[whatwg] The choice of script global object to use when the script element is moved
ian at hixie.ch
Wed Sep 8 14:47:31 PDT 2010
On Fri, 3 Sep 2010, Henri Sivonen wrote:
> When evaluating a parser-inserted script, there are three potential script global objects to use:
> 1) The script global object of the document whose active parser the parser that inserted the script is.
> 2) The script global object of the document that owned the script element at the time of invoking the "run" algorithm.
> 3) The script global object of the document that owns the script element at the time of script evaluation.
#1 and #2 are dodgy because the documents in question might have been
GC'ed by that point.
> The spec says the answer is #3. WebKit (with HTML5 parser or without)
> says the answer is #1. Firefox 3.6 says the answer is #2.
> I doubt that there are Web compat considerations forcing this choice,
> because IE8 doesn't get as far as running the script in this case. IE9
> tries to do either #2 or #3 (not sure which) succeeding for inline
> scripts and failing for external ones. (IIRC, the text in the spec that
> explains the distinction between 1 and the other (without explaining the
> distinction between 2 and 3) was added specifically for the benefit of
> the IE team.)
I'm not sure exactly which sentence you mean here, but I'm happy to
clarify text if anything is ambiguous.
> The spec asserts that these options are equally safe, because if
> something is able to move the scripts so that 1, 2 and 3 would result in
> different script global objects, the script gets moved within one
There's some weirdness, e.g. if one of the browsing contexts has script
disabled or if document.domain gets changed after the <script> node is
moved to another document, but yeah, as far as I can tell either option is
> However, if there's something other than Same Origin restricting what
> scripts are eligible for evaluation (e.g. Content Security Policies that
> I don't know well enough to reason about), 1, 2 and 3 might not be
> equally safe.
Essentially, there are two browsing contexts, the one with the parser and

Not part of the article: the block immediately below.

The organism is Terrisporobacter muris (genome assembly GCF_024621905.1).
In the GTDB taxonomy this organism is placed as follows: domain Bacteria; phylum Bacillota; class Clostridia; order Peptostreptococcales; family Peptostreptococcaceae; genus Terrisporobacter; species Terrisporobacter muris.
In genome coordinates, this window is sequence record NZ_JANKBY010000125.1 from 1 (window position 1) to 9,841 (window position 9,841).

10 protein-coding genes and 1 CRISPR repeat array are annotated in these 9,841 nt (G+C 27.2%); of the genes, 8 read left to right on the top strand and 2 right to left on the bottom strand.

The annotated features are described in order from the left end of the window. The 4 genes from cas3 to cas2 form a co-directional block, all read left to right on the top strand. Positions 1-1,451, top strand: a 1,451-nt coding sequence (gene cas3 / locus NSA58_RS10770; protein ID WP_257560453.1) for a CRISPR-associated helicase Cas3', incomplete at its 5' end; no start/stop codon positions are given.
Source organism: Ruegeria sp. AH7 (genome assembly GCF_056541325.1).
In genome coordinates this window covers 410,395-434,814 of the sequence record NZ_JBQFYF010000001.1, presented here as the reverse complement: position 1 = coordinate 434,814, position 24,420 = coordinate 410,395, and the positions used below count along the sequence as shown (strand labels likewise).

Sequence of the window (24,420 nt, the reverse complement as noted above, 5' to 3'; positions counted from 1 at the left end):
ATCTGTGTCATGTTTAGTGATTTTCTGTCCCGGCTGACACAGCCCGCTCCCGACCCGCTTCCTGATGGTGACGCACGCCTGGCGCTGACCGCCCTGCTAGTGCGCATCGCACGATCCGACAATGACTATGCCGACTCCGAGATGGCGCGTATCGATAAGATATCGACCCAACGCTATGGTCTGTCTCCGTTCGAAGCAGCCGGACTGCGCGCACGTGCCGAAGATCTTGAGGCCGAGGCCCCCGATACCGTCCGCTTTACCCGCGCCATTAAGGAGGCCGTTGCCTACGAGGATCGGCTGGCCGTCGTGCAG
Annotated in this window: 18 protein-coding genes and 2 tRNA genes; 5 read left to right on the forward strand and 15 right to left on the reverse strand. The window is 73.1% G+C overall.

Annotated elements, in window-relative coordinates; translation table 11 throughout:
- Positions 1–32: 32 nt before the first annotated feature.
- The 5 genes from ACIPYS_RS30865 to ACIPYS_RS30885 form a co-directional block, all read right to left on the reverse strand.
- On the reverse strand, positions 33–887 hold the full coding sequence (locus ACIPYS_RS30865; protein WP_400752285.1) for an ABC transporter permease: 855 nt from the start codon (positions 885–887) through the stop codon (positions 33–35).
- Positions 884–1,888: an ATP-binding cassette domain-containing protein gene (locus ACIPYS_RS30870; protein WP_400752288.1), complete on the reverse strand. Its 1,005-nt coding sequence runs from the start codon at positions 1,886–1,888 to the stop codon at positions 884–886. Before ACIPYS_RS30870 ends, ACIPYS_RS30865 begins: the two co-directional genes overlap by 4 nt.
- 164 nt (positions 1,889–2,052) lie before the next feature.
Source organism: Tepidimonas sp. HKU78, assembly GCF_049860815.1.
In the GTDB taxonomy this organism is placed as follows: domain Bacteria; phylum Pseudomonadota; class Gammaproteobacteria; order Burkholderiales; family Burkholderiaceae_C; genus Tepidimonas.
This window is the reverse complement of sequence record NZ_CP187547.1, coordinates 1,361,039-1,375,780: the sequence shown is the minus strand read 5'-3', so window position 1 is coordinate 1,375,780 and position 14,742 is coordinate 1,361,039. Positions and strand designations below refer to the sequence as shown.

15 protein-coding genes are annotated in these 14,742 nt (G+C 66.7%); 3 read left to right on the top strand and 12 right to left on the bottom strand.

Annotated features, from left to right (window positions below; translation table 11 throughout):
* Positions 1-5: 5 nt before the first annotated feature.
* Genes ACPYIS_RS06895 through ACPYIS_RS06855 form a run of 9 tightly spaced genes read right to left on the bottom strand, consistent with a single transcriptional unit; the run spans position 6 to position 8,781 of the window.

the other one.
- If the one with the parser moves the script to the other context: for an
attack to be relevant here, the script would have to run in the other
context, but any attack possible this way could also be done by just
creating a script in that document and appending it, or setting onload or
onclick or some such content attribute in that document. If script is
disabled in that other browsing context then nothing happens.
- If the one without the parser grabs the script and inserts it into
itself, then for any attack to be interesting, scripting in the parser doc
has to be disabled (since otherwise the other doc could just inject script
into the parser doc and do whatever it wanted as if it was itself the
parser doc). If we make scripts run in the parser doc context, then you
can use this to grab a <script src=""> that is Referer-checked and execute
it in the other doc's context, grabbing any information from that script.
However, you could also do this by just pushState()ing to the other doc's
URL, and then obtaining the script directly. The other possibility is
scripts running in the non-parser doc context, but as far as I can tell
you can always just grab the script from the other DOM and copy it to run
in the non-parser doc, so again no new security problem seems to be
So in conclusion, I really don't see a new attack vector regardless of
what we do here.
> * Why does the spec say #3 when none of the browsers did #3 at the time
> of spec writing?
I don't know the original reason. I would guess it was simply a matter of
doing the simplest thing in the spec -- I try wherever possible to not
refer back to the active parser if I can avoid it, letting things work
identically with DOM manipulation from script as from the parser. Also, it
avoids any weirdness like how to handle the case of the original doc(s)
> * Are there use cases that favor any one of these in particular? (I
> doubt it.)
They seem identical.
> FWIW, my gut says we should do #1, since it is obviously secure, except
> it would be unfortunate if the spec changed to #1 but too late for IE9
> to match.
They all seem obviously secure. If you can manipulate a document's DOM,
you can essentially do anything including running arbitrary script in that